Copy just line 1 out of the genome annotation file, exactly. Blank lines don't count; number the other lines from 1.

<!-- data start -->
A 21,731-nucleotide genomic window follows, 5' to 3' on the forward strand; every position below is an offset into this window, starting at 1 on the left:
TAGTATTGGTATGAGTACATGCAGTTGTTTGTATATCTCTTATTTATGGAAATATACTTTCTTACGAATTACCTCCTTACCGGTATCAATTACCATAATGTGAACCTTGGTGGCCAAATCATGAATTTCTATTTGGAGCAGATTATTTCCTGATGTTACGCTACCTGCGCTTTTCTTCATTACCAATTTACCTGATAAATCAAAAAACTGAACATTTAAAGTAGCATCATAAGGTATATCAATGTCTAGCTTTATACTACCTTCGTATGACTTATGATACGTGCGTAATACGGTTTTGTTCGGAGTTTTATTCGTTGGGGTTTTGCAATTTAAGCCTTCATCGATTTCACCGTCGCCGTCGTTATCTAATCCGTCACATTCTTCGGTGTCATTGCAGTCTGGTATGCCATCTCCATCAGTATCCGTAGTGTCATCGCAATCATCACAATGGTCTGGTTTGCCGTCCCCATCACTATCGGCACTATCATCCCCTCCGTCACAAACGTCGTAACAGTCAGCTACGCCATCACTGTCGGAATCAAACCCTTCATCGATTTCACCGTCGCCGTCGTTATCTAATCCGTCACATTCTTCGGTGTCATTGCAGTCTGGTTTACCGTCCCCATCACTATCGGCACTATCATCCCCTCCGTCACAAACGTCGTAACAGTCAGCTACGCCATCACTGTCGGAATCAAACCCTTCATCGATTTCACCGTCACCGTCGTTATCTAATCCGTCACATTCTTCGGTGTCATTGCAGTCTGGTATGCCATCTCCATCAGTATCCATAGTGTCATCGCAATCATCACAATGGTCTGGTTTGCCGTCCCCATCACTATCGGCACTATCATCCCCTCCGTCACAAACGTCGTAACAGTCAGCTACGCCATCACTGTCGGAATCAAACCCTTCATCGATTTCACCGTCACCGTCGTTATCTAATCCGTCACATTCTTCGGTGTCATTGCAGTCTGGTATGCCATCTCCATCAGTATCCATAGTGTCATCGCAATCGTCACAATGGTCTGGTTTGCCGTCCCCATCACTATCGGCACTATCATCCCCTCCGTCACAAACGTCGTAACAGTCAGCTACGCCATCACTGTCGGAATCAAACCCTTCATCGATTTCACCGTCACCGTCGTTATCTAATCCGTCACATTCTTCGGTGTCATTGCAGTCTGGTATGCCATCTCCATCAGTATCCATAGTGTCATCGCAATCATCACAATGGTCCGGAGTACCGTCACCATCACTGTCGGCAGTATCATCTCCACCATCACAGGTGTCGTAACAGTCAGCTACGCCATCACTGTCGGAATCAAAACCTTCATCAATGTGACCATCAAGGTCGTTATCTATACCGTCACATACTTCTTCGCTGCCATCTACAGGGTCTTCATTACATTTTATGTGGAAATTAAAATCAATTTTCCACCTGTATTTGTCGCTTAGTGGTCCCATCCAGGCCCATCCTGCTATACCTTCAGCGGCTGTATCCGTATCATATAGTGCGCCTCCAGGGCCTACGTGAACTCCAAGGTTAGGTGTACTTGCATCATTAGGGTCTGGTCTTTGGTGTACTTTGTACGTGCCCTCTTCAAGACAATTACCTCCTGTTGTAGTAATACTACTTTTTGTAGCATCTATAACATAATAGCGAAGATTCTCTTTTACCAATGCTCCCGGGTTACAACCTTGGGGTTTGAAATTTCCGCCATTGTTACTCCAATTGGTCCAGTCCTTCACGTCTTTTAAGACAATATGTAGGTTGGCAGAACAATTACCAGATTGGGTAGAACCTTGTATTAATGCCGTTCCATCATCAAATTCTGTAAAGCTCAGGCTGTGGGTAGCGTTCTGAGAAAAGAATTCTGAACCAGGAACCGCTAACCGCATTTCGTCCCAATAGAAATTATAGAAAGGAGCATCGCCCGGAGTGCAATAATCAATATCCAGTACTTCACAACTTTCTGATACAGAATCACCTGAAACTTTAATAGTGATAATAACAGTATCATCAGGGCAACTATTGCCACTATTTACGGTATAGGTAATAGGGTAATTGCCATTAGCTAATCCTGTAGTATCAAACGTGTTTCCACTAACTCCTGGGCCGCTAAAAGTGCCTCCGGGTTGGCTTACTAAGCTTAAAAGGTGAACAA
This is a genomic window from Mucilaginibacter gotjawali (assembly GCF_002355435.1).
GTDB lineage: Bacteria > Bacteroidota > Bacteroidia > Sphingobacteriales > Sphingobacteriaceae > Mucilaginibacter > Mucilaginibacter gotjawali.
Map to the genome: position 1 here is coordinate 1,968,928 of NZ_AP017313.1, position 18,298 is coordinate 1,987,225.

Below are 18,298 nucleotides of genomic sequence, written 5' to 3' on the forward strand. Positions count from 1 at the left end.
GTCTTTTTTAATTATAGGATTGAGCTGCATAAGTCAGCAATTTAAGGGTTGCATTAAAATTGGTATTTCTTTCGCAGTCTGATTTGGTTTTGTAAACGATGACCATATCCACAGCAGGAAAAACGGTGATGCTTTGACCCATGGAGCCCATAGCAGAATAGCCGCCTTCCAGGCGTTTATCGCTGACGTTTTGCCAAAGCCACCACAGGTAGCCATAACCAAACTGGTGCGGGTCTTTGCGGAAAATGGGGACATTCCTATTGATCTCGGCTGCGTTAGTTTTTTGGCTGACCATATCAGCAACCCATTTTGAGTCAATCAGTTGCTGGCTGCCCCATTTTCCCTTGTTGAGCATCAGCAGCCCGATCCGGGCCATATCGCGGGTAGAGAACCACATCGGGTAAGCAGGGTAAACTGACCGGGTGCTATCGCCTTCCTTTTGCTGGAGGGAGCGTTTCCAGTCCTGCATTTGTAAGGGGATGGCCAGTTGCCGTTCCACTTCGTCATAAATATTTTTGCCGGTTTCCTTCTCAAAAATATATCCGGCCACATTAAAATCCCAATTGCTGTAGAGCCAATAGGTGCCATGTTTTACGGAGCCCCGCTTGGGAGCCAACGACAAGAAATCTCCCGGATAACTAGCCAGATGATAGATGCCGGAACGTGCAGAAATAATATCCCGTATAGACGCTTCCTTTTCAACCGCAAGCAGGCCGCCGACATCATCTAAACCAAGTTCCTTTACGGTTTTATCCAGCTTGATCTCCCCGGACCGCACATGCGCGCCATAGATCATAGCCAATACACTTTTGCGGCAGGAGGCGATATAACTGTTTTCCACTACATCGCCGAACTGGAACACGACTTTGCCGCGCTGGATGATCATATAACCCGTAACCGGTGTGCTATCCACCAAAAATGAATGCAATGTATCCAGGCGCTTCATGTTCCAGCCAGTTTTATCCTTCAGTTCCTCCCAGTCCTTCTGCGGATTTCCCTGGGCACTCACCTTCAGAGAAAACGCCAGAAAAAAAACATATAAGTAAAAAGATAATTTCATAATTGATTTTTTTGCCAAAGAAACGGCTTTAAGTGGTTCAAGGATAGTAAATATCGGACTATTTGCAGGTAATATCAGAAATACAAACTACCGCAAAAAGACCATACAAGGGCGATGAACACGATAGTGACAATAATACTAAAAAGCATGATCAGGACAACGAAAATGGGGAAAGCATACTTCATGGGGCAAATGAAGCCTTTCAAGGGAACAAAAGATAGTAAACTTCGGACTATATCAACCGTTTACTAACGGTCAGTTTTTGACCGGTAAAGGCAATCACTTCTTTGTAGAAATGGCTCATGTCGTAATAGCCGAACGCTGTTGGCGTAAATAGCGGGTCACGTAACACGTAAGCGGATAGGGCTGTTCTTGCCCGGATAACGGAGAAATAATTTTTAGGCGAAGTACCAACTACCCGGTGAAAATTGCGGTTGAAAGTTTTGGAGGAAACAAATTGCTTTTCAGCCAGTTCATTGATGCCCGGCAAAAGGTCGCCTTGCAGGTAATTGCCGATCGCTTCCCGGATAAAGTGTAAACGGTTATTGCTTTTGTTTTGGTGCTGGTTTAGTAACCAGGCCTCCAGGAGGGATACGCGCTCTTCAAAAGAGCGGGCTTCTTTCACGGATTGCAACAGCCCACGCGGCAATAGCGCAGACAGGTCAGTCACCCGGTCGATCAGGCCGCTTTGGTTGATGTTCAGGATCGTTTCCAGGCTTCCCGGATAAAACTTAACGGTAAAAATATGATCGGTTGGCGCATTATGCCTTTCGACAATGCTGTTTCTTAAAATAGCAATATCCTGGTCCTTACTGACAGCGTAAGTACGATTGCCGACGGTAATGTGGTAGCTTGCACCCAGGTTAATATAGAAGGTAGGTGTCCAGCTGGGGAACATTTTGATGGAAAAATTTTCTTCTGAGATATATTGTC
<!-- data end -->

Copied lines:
A 21,731-nucleotide genomic window follows, 5' to 3' on the forward strand; every position below is an offset into this window, starting at 1 on the left: